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A Cup of Tea

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With my colleagues, Stephanie Petty, Amanda Griffiths, Dons Coleston, we have been looking at how people with dementia express themselves when distressed and how health professionals respond when this happens. One study, which is part of Stephanie’s PhD, has involved interviewing members of a hospital ward team and asking them questions about what they do in these circumstances. Two specific questions ask the staff what might be tried to help the person with dementia and, of these responses, what they find to be effective.

We have submitted a paper on our findings and it looks as if it will be published, which is great news for us. This blog is not to detail everything we found but suffice it to say that not everything that was suggested seems to be effective – for example, reassurance and calling the patient’s family weren’t endorsed as being effective in practice. However, one strategy that was identified as being useful was offering the person a cup of tea. The anonymous peer reviewer of our paper commented that the offer of a cup of tea should be regarded as a cultural construct, and that we should add some text to make that point in our paper. This piece is about tea drinking in a UK cultural context; drinking tea in China or the Japanese tea ceremony are beyond the present scope.

A cup of tea is obviously more than simply a hot drink. The cultural construct refers to all the other things that go with it. For example, the cup of tea is deeply at the heart of our lives. In the hospital setting, it would almost certainly be made with a teabag, the hot water coming from a small wall-mounted water heater rather than a kettle. It would almost certainly be made with milk. Sugar will be offered but not presumed. One or two (plain) biscuits may be provided. The tea is likely to be in a cup with a saucer. Offering and making the tea and sitting with the person while they drink it is a small act of kindness. It allows something from the ordinary, familiar world to enter the strange, possibly threatening context of the hospital ward. Time stops for a while for this reverent act.

The tea provides a focus, a temporary break, which makes other things bearable. Almost as though you couldn't face more difficult realities, such as talking directly about illness or upset, or facing the whole of the rest of the day, without this containing and structuring ritual. It somehow makes the day bearable. Everybody knows what to expect, we are just having a cup of tea, it takes this amount of time, which limits the feelings of being anxious, stranded, can't be yourself-ness that comes with being in hospital (for the staff too, who get overwhelmed by the chaos).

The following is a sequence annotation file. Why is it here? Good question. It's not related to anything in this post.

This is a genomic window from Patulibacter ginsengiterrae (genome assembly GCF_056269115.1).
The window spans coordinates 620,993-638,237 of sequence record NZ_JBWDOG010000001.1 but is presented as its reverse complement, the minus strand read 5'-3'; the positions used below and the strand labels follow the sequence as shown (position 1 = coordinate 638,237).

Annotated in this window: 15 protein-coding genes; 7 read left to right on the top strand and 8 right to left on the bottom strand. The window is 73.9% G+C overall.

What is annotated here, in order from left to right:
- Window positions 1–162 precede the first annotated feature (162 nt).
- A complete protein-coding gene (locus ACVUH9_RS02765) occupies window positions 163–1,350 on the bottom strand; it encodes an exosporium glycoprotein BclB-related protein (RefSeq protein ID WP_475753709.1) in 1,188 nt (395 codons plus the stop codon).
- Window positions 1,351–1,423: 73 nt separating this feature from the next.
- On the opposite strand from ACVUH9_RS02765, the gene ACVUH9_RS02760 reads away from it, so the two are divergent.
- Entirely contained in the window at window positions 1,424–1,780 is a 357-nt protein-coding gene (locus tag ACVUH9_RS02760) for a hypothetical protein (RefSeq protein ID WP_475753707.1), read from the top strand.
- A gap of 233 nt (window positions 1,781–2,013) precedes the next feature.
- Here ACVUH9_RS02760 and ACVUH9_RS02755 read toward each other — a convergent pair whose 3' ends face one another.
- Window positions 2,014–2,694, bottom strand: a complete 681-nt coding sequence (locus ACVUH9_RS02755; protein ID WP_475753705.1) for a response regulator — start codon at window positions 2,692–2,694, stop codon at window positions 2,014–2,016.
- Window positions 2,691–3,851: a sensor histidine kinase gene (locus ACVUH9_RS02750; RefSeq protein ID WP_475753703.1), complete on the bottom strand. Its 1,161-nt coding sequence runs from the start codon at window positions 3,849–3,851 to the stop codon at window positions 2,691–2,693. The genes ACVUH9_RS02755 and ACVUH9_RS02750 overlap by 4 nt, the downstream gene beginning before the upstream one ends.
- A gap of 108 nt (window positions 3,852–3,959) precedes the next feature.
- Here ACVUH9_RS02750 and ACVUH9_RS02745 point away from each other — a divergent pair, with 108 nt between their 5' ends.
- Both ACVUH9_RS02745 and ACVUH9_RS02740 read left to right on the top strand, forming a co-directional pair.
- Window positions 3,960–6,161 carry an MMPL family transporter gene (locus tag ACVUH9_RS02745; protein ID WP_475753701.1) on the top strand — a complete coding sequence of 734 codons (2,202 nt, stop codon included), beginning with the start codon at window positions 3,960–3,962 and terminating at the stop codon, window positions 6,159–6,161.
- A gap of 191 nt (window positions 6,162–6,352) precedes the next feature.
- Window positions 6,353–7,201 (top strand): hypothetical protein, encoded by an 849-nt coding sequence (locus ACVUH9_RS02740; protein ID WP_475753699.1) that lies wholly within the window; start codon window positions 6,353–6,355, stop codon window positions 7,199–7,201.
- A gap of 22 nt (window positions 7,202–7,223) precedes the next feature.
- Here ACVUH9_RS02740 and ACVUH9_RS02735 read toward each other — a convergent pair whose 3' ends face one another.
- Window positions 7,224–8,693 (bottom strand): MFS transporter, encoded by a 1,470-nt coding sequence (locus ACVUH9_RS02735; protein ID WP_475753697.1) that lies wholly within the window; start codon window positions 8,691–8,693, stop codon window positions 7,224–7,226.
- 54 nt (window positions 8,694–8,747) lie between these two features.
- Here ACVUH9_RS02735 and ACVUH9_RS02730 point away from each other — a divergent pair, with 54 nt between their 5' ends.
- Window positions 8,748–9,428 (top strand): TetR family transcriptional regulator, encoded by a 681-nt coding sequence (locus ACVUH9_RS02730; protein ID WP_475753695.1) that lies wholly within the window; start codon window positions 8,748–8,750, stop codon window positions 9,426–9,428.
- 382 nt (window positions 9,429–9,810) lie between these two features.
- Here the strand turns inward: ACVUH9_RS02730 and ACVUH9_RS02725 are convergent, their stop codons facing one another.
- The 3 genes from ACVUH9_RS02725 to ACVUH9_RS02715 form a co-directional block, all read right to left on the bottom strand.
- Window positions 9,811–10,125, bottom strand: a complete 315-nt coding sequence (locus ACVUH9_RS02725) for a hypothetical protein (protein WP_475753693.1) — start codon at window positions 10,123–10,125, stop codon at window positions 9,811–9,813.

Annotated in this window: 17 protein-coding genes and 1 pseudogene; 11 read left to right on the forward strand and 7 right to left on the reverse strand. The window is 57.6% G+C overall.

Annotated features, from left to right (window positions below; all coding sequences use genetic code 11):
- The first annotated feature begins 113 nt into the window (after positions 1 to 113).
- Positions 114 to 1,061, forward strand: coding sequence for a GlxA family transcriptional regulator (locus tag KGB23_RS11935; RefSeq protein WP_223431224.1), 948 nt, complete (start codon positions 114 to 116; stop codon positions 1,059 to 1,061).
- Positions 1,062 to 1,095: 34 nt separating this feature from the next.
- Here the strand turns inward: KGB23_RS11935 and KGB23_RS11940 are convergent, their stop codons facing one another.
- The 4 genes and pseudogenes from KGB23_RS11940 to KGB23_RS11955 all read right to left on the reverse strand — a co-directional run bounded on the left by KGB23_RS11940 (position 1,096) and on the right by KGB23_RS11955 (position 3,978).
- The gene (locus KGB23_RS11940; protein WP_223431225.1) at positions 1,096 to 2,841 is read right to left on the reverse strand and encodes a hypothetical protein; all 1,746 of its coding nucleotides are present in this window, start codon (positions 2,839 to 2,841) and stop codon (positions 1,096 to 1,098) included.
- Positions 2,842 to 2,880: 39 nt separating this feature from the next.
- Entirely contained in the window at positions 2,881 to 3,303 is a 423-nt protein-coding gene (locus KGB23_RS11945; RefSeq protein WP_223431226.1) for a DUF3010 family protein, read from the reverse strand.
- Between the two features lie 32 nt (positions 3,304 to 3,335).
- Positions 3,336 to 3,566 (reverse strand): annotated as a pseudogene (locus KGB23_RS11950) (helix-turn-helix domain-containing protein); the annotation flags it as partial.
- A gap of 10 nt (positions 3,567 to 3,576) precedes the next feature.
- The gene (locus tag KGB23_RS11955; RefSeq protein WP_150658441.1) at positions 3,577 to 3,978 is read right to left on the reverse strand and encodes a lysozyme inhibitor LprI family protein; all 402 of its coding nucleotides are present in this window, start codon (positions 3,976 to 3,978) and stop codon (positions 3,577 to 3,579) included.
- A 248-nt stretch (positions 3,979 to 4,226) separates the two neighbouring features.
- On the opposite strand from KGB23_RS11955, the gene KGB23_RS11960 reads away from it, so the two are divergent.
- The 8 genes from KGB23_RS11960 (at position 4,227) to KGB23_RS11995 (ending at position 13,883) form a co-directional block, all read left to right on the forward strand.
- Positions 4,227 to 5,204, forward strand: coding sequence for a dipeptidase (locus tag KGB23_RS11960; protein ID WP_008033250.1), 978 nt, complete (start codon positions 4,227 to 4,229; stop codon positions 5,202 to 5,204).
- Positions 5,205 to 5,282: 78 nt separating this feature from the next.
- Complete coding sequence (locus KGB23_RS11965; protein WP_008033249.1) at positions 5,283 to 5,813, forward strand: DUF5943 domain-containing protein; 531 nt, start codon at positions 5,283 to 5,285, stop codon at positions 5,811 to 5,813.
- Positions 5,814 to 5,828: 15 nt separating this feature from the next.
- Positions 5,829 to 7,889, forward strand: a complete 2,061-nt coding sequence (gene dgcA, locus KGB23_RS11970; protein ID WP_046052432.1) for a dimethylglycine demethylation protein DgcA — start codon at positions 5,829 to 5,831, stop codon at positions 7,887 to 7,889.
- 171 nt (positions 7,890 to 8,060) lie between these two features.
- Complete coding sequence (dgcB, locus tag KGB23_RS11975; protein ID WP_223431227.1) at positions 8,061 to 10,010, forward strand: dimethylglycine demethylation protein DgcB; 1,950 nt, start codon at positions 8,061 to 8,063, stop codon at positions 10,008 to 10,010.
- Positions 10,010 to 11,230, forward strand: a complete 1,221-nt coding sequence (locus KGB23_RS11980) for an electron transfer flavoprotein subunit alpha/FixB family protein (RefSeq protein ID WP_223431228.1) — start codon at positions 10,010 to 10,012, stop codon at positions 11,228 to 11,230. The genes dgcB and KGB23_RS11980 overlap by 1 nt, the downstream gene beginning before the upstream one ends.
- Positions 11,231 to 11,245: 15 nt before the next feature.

Offering ‘a cup of tea’ is different from some of the alternatives that could be posed. For example, whether you would like ‘a cup of coffee’ is different. Coffee is alerting, ‘let’s go for a coffee’ suggests either being at work or being socially active, e.g. morning coffee during a hectic session of shopping. The ‘cup of coffee’ may also have an associated agenda, which the ‘cup of tea’ doesn’t. It may be that the response to being offered a cuppa tea is ‘I’ll have a coffee’ so the end result is coffee; however, what matters is that the offer was made in terms of tea. ‘Would you like a drink?’ is a different offer altogether, and open to the suggestion that alcohol may be involved. Also, it is probably too open-ended a question for a distressed, frightened hospital patient who has dementia.

Whenever I visit my 90-year old mother, I always offer her a cup of tea. She accepts it, we drink tea around her, she usually leaves it untouched. Last week, she drank almost a full mug. I think she was dehydrated as it was very warm outside and in her room. The mugs are familiar from when she had her own house. The cup of tea is central to our short visits. It enables us to take a break together and share this cultural comfort.


Tom Dening, and colleagues

16th August 2018

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George Orwell on tea

As a tea fantanic I found this blog tremendously encouraging. I've always believed in the analeptic property of a nice cup of tea. You might be interested in a short essay I wrote on the subject back in 1946: http://www.booksatoz.com/witsend/tea/orwell.htm


Add new comment | IDEA

wonderful put up, very informative. I'm wondering why

the other experts of this sector do not understand this.

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Cup of Tea semantics

I found the article very interesting, particularly the semantics involved. I work at present for a care company called Home Instead, but my previous employment was in using languages and language analysis. My present employment sometimes allows me to visit clients who are living with dementia and I am always very careful how I say things to them. The nuance between "having a cup of tea" and "going for a coffee" is something I had never considered, but now this knowledge can be applied going forward. Thank you

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